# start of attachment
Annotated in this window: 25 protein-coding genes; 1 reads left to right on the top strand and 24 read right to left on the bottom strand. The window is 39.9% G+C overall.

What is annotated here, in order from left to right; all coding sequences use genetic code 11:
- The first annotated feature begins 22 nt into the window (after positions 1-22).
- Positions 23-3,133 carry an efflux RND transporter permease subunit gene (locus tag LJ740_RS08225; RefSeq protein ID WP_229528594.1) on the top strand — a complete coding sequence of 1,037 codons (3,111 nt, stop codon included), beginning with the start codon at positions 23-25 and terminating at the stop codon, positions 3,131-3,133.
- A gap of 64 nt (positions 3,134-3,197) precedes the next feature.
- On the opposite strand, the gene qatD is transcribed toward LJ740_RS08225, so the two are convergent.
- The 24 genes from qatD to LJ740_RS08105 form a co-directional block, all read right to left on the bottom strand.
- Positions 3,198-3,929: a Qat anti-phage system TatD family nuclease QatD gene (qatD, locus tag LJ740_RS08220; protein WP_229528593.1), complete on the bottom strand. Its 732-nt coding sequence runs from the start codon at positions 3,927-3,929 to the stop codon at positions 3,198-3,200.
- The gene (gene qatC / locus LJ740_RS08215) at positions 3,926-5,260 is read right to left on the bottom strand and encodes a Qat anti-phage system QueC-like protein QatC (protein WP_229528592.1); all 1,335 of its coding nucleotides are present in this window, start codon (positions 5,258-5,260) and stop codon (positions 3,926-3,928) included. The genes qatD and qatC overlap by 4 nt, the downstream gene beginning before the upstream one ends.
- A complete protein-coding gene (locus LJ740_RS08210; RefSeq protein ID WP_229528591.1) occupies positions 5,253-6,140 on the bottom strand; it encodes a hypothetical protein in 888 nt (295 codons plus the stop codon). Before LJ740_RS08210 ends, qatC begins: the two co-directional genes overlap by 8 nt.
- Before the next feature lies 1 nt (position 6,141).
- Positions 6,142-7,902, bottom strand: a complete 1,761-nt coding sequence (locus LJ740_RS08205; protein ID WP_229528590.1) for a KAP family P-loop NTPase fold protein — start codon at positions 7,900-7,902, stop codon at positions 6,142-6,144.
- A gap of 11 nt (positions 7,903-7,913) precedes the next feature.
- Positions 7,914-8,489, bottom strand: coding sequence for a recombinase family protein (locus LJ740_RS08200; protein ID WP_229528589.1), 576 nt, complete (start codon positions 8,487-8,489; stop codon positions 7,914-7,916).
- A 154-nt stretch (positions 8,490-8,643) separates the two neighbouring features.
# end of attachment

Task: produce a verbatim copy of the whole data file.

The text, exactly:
Annotated in this window: 25 protein-coding genes; 1 reads left to right on the top strand and 24 read right to left on the bottom strand. The window is 39.9% G+C overall.

What is annotated here, in order from left to right; all coding sequences use genetic code 11:
- The first annotated feature begins 22 nt into the window (after positions 1-22).
- Positions 23-3,133 carry an efflux RND transporter permease subunit gene (locus tag LJ740_RS08225; RefSeq protein ID WP_229528594.1) on the top strand — a complete coding sequence of 1,037 codons (3,111 nt, stop codon included), beginning with the start codon at positions 23-25 and terminating at the stop codon, positions 3,131-3,133.
- A gap of 64 nt (positions 3,134-3,197) precedes the next feature.
- On the opposite strand, the gene qatD is transcribed toward LJ740_RS08225, so the two are convergent.
- The 24 genes from qatD to LJ740_RS08105 form a co-directional block, all read right to left on the bottom strand.
- Positions 3,198-3,929: a Qat anti-phage system TatD family nuclease QatD gene (qatD, locus tag LJ740_RS08220; protein WP_229528593.1), complete on the bottom strand. Its 732-nt coding sequence runs from the start codon at positions 3,927-3,929 to the stop codon at positions 3,198-3,200.
- The gene (gene qatC / locus LJ740_RS08215) at positions 3,926-5,260 is read right to left on the bottom strand and encodes a Qat anti-phage system QueC-like protein QatC (protein WP_229528592.1); all 1,335 of its coding nucleotides are present in this window, start codon (positions 5,258-5,260) and stop codon (positions 3,926-3,928) included. The genes qatD and qatC overlap by 4 nt, the downstream gene beginning before the upstream one ends.
- A complete protein-coding gene (locus LJ740_RS08210; RefSeq protein ID WP_229528591.1) occupies positions 5,253-6,140 on the bottom strand; it encodes a hypothetical protein in 888 nt (295 codons plus the stop codon). Before LJ740_RS08210 ends, qatC begins: the two co-directional genes overlap by 8 nt.
- Before the next feature lies 1 nt (position 6,141).
- Positions 6,142-7,902, bottom strand: a complete 1,761-nt coding sequence (locus LJ740_RS08205; protein ID WP_229528590.1) for a KAP family P-loop NTPase fold protein — start codon at positions 7,900-7,902, stop codon at positions 6,142-6,144.
- A gap of 11 nt (positions 7,903-7,913) precedes the next feature.
- Positions 7,914-8,489, bottom strand: coding sequence for a recombinase family protein (locus LJ740_RS08200; protein ID WP_229528589.1), 576 nt, complete (start codon positions 8,487-8,489; stop codon positions 7,914-7,916).
- A 154-nt stretch (positions 8,490-8,643) separates the two neighbouring features.